Just when you thought you had things figured out – in the words of the legendary Bob Dylan, "the times they are a-changin." With the release of Windows Server 2012, Microsoft introduces a load of new features, which, in some cases, translates into doing some of the same things in different ways. Up to now, highly available virtualized workloads meant multi-node Hyper-V Failover Clusters configured with Cluster Shared Volumes (CSV) hosting virtual machines. In Windows Server 2012 Hyper-V, the rules have changed. Now, virtual machine files can be stored on SMB 3.0 file shares hosted in standalone Windows Server 2012 File Servers, or in Windows Server 2012 Scale-Out File Servers.
This multi-part blog will walk through a new scenario, one that we may start seeing more and more as IT Professionals realize they can capitalize on their high-speed networking infrastructure investment while at the same time saving themselves a little money. The scenario involves both Windows Server 2012 Hyper-V Failover Clusters and Windows Server 2012 Scale-Out File Servers.
In this multi-part blog, I will cover the following:
- Setting up a Windows Server 2012 Hyper-V Failover Cluster with no shared storage
- Setting up a Windows Server 2012 Failover Cluster with the Scale-Out File Services Role
- Configuring an SMB Share that supports Application Data with Continuous Availability in the Scale-Out File Server
- Deploying virtual machines in the Hyper-V Failover Cluster while using the Scale-Out File Server SMB 3.0 shares to host the virtual machine files
To demonstrate the scenario, I created a 3-Node Windows Server 2012 Hyper-V Failover Cluster with no shared storage and a 2-Node Windows Server 2012 Failover Cluster connected to iSCSI storage to provide the shared storage for the Scale-Out File Server Role.
Create a 3-Node Windows Server 2012 Hyper-V Failover Cluster
First, create the 3-Node Hyper-V Failover Cluster. Since the cluster will not be connected to storage, and it is always a ‘best practice’ from a Quorum calculation perspective, to keep the number of votes in the cluster equal to an odd number, I chose a 3-Node cluster. I could have just as easily configured a 2-Node cluster and manually modified the Quorum Model to Node and File Share Witness. To support this Quorum Model, the Scale-Out File Server could be configured with a General Purpose file share to support the File Share Witness resource.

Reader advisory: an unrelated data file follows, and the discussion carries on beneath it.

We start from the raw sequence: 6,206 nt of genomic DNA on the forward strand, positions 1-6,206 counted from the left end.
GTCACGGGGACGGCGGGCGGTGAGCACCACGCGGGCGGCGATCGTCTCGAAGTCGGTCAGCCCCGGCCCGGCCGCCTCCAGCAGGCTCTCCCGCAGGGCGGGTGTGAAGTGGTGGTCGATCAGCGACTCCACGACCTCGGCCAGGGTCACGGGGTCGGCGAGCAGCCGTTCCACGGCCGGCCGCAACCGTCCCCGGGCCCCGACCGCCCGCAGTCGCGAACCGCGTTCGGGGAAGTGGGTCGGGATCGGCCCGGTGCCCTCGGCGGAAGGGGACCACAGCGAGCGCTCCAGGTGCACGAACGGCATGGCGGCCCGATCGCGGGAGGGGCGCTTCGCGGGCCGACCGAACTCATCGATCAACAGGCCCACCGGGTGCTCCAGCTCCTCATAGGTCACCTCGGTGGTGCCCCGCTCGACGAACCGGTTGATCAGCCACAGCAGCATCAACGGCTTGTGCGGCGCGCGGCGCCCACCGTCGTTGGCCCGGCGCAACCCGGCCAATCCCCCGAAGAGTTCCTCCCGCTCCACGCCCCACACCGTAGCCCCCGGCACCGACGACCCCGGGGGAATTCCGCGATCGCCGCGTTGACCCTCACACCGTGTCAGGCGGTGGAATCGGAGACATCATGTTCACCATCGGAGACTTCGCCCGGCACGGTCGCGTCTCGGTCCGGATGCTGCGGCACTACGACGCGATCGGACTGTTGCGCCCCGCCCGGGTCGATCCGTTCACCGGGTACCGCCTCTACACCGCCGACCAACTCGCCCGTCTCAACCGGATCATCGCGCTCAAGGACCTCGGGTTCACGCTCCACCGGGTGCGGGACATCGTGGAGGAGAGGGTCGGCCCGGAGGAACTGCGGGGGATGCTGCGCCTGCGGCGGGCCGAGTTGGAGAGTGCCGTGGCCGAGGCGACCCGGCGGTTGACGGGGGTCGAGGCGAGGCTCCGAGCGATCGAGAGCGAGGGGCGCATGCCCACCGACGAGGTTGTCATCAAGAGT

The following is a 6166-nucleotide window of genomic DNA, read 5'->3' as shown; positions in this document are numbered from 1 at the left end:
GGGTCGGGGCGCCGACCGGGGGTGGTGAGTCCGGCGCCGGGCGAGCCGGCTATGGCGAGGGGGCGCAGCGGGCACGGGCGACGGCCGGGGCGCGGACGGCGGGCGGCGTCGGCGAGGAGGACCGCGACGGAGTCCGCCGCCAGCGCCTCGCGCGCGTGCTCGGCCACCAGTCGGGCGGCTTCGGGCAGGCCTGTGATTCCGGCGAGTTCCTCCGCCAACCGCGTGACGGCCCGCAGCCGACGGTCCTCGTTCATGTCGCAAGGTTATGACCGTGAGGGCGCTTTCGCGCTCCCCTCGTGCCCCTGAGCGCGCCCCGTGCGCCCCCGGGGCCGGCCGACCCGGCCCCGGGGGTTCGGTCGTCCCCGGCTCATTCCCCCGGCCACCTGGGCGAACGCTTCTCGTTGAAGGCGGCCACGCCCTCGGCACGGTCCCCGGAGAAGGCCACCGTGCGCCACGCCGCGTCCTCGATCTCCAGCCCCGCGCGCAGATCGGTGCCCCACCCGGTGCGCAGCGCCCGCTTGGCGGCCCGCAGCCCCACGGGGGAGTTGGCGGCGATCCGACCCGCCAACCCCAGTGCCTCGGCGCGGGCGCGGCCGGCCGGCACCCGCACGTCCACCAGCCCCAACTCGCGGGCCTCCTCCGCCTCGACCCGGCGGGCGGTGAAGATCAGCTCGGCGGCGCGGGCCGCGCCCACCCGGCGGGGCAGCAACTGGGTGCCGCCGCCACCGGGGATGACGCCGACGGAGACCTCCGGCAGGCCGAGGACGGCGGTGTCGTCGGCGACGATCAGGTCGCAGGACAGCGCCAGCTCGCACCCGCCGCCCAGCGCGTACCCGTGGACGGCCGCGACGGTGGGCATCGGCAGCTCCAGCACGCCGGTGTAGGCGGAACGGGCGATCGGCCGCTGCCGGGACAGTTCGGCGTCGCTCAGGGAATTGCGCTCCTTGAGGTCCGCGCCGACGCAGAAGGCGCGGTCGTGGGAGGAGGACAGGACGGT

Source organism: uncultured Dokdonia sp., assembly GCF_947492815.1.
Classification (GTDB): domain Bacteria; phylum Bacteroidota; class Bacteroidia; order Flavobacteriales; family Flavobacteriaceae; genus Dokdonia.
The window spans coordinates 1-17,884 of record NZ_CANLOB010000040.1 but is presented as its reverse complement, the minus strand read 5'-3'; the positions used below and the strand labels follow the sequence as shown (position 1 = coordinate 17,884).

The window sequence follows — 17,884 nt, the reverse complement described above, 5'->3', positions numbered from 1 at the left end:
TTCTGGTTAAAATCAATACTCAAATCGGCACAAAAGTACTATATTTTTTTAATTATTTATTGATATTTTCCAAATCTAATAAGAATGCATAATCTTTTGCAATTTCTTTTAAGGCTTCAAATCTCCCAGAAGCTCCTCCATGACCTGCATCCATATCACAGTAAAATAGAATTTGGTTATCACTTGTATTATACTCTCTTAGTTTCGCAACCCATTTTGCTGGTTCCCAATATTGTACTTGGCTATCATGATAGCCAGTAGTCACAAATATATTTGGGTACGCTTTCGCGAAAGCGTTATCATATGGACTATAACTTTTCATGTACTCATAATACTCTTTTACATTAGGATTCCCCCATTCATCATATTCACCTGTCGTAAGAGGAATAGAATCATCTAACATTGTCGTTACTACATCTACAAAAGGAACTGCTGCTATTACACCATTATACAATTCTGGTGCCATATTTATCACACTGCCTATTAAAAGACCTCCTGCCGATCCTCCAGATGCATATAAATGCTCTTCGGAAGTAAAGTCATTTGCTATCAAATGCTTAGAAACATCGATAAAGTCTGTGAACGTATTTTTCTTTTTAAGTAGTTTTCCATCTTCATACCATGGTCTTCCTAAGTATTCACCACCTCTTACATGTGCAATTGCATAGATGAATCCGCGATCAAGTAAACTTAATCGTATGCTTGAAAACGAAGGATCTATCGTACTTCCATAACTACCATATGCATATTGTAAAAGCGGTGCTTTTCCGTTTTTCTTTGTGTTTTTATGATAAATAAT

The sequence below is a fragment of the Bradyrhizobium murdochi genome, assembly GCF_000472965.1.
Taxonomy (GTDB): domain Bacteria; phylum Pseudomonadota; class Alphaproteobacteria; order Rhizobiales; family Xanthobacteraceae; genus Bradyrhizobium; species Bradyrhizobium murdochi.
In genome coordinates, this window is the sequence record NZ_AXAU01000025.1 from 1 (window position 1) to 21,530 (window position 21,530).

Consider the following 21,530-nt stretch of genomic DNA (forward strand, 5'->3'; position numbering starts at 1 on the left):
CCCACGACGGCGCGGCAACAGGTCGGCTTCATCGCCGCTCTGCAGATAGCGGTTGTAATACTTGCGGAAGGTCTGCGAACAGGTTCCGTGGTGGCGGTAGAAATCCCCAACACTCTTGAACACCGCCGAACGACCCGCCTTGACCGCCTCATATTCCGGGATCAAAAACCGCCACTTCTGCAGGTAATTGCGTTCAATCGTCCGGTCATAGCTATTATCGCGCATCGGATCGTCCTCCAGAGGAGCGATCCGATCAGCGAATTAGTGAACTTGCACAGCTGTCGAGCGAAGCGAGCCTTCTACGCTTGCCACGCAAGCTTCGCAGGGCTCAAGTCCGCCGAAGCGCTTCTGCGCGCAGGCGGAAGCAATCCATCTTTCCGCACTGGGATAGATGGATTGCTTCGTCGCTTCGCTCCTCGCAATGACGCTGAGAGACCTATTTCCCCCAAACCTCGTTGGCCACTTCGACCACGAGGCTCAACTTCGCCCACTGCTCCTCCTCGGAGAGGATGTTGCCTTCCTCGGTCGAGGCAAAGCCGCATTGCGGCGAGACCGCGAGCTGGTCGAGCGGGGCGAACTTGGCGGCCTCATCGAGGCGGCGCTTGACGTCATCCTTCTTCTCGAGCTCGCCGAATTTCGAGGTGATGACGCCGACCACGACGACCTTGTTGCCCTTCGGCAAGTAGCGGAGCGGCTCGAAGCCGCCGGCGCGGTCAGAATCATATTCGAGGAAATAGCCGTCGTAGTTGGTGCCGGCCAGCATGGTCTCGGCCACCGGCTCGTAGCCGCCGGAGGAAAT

Recommendation: Since the cluster is not connected to storage, you do not have to run the storage tests in the cluster validation process.
In the interest of highlighting some of the other new features in Windows Server 2012 Failover Clustering, I created the cluster using a Distinguished Name format which provides greater control over the placement of cluster computer objects in a custom Organization Unit (OU) I created in Active Directory. It is recommended that you configure the OU to protect the Failover Cluster computer objects from ‘accidental’ deletion prior to creating the cluster. To accomplish this, implement a custom Access Control Entry (ACE) on the OU to deny Everyone the right to Delete all child objects.
This configuration on the container automatically checks the Protect object from accidental deletion on cluster computer objects when they are created.
Specify a Distinguished Name for the Cluster Name when creating the cluster (Create Cluster Wizard).
The Create Cluster report reflects the Active Directory path (container) where the CNO computer object is located.